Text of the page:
People and Technology

The mentality of feedback

Today I am writing about feedback. The word is used so much these days, however, I think we are failing to meet the standard required to truly show it’s elegance. This post is spurred by a discussion I had with a colleague this week regarding customer feedback on products.

The on-line Merriam-Webster dictionary defines feedback as:

: helpful information or criticism that is given to someone to say what can be done to improve a performance, product, etc.

: something (such as information or electricity) that is returned to a machine, system, or process

: an annoying and unwanted sound caused by signals being returned to an electronic sound system

So the topics discussed in my the conversation with my colleague were: can this concept be used to advance the development of technology? Is it a wise thing to do? From whom would you get that feedback? Is it reliable? I will try to address these questions and perhaps others along the way, based on that conversation.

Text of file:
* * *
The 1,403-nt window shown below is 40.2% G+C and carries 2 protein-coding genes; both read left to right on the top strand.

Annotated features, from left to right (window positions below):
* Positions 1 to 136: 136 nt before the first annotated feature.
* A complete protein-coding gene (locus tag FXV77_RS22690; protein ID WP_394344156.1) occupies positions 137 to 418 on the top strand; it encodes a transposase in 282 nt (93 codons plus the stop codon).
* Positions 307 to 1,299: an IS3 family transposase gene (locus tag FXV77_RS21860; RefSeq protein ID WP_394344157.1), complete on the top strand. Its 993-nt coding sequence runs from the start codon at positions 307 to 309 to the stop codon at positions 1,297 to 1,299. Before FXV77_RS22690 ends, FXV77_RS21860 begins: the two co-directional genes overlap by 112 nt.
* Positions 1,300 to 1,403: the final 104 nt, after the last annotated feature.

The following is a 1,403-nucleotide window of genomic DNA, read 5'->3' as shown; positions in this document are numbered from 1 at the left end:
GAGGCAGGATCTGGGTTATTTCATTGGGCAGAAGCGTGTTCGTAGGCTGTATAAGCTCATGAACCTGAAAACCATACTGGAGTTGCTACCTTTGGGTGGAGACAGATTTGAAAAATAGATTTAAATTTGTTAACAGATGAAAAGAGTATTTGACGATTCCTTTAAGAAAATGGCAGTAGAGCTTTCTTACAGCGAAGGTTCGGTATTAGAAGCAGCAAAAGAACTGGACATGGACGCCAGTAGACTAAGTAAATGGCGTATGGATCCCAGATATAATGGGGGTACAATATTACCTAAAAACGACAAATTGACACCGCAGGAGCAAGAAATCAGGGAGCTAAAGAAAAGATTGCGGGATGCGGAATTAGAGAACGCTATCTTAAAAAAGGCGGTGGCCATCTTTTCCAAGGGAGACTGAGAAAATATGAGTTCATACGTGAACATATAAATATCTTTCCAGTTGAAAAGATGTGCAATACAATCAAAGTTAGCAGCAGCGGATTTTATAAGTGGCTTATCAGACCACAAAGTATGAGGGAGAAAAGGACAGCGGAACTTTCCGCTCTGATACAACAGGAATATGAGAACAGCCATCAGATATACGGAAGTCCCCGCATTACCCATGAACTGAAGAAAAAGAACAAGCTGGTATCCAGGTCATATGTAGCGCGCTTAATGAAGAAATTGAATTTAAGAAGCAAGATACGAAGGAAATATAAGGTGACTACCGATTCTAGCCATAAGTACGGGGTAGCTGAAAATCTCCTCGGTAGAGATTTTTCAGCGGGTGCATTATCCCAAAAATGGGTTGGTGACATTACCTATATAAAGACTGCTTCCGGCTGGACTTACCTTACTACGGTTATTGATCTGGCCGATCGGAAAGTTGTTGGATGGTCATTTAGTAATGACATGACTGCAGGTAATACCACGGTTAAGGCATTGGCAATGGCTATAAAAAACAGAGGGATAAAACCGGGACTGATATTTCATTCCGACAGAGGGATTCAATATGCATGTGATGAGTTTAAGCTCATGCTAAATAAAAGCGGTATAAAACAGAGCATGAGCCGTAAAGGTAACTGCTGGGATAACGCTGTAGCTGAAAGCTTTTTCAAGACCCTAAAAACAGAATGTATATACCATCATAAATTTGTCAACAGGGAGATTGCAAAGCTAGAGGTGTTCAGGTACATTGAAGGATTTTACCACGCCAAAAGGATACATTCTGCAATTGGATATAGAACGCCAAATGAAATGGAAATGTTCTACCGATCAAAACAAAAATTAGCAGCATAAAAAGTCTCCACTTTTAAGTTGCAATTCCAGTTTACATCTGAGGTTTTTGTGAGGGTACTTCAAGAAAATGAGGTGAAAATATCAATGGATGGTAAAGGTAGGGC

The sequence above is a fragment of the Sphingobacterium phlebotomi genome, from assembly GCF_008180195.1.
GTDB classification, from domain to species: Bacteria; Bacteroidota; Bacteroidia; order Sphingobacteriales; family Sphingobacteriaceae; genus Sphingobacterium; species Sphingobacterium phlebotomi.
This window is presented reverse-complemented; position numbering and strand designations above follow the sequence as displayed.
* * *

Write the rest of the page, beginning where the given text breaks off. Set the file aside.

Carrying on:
My main example was open-source software. In short, the idea behind open-source software is that it is developed by collaborative efforts from the public. To elaborate, hypothetically, let us say John wants to develop a software for wireless network security called WiSec. He has some ideas and wants to use program language X to do it. He starts writing code and uploads it to a specific website that has shared software repositories. Cathy is an open-source security advocate, so when she is on the repository and find John’s idea she downloads the source code and works on finding exploits because thats her thing. Now Joe sees the activity on that repository as well so he downloads the code to do some debugging and develpment. Based on their efforts the software is in pre-beta in a couple of weeks and starts to attract more people. Even for testing, not just debugging. And based on the feedback from everyone WiSec  is now at it’s version 1.0 and ready for use.